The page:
presence in Switzerland and is represented throughout Europe
by its Mission in Brussels. Lakschin is a resident of Monaco
but has business and financial dealings in Switzerland,
according to press reports.



5. (U) Lakschin's diplomatic activities on behalf of Dominica
are alleged to have consisted solely of selling Dominica
passports. These allegations first arose publicly in 2003,
when the integrity of Dominica's economic citizenship program
was being questioned by the international community. Canada
had recently deported several Dominica economic citizens,
members of the Russian-born Ponomarenko family, for suspected
criminal ties. As part of its investigation into how the
Russians had obtained Dominica citizenship, Dominica Attorney
General Henry Dyer said the GCOD would look into any
connection to Roman Lakschin, who was suspected of having
sold several Dominica passports to Russians for US$500,000
each. The Dominica press also reported in 2003 that the GCOD
had assisted Swiss authorities in investigating Lakschin for
selling Dominica passports to two Swiss families.



6. (U) Note: It is unclear exactly how many passports have
been issued under Dominica's economic citizenship program,
which was begun in 1991 as a means to attract investment to
this small, economically troubled country. A 2003 report by
the BBC cited 2,371 passports, while a GCOD official put the
number closer to 3,000 in 2005. At present, economic
citizenship requires a payment to the GCOD of US$75,000 for
an individual or US$100,000 for a family of four. The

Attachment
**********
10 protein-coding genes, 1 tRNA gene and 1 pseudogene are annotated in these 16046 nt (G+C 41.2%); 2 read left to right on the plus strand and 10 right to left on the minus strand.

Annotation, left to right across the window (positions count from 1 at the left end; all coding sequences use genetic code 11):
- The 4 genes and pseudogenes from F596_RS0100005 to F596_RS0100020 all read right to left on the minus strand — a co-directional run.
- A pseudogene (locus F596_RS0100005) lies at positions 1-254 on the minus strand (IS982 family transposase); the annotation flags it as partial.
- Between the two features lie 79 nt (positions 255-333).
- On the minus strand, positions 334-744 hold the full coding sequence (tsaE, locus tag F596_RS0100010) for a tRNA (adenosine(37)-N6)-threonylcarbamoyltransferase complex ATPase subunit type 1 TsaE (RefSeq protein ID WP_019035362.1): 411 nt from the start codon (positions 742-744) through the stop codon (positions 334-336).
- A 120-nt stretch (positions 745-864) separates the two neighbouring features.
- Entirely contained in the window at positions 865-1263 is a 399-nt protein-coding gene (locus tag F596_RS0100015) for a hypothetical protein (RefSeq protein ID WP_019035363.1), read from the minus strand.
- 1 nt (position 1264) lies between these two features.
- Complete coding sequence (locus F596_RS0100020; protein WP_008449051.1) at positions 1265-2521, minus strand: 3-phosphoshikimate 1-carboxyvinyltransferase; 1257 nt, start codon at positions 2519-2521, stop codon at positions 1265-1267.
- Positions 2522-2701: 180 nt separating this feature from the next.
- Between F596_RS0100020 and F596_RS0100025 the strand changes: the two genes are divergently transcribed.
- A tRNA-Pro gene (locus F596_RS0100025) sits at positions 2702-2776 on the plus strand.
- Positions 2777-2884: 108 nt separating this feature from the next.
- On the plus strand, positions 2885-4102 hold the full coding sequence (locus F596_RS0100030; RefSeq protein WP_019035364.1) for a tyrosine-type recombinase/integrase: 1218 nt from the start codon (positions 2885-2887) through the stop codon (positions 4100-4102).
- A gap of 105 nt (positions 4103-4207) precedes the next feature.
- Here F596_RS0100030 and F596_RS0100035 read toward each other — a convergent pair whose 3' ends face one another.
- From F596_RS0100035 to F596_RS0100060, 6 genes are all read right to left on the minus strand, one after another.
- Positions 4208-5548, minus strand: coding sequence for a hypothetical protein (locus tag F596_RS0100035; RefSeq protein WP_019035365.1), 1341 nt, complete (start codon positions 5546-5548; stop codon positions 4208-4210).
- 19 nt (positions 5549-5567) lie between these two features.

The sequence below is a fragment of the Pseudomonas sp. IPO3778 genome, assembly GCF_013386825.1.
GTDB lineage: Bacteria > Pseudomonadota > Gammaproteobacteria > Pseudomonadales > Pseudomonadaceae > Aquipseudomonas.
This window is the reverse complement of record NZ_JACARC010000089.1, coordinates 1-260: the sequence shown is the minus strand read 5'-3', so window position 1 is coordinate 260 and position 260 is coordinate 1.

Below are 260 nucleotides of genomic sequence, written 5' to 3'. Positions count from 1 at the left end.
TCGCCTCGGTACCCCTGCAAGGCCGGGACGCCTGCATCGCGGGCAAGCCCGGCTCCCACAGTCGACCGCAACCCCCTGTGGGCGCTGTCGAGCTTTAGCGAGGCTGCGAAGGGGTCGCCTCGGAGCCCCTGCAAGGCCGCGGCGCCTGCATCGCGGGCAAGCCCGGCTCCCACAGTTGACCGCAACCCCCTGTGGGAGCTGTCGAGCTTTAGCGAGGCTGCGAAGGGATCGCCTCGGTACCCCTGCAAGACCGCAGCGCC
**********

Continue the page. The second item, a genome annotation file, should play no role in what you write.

information publicly available on the program does not
indicate if issuance of a Dominica diplomatic passport
requires an additional fee. End note.



--------------------------


Who Filed the Case for Dominica?


--------------------------





7. (U) Questions have been raised in the Dominica press about
the decision to bring a case against Switzerland eight years
after Roman Lakschin was last stripped of his diplomatic
status and after the GCOD had itself accused Lakschin of
impropriety. According to one account, Lakschin was recently
sued in Switzerland and invoked diplomatic immunity, claiming
still to be Dominica's Ambassador. He then traveled to
Dominica and convinced certain government officials, possibly
even Foreign Minister Charles Savarin, to agree to file a
case on his behalf against Switzerland for removing his
diplomatic accreditation. Lakschin may have also retained
the British attorney who actually wrote and filed the
complaint with the ICJ in April. Observers believe that the
GCOD's subsequent announcement in May that it would delay
further action until the case could be investigated is an
indication that certain members of the Government were not
aware of the case and have questioned the decision to support
Lakschin.



--------------------------


Comment


--------------------------





8. (C) Roman Lakschin's troubles once again raise questions
that have surrounded Dominica's economic citizenship program
and the manner in which it grants diplomatic status to
non-citizens. The GCOD has taken criticism in the past for
failing to adequately screen those to whom it grants economic
citizenship, which is often sought by individuals attempting
to avoid financial obligations or even criminal charges in
other countries. The critics have also accused the prime
ministers of Dominica and other Eastern Caribbean states of
accepting bribes in exchange for giving diplomatic status to
both economic citizens and non-citizens (reftels). In the
case of Dominica, the GCOD recently requested that the USG
issue a diplomatic visa to a non-citizen who had been
appointed Ambassador-at-Large. The individual, a Barbados
businessman who is believed to have contributed generously to
Prime Minister Roosevelt Skerrit's 2005 re-election campaign,
may very well conduct legitimate diplomatic activity on
behalf of Dominica. The more that is learned about Dominica
"diplomats" such as Roman Lakschin, however, the harder it
may be for Dominica to convince other countries that its
emissaries are genuine.
PETERS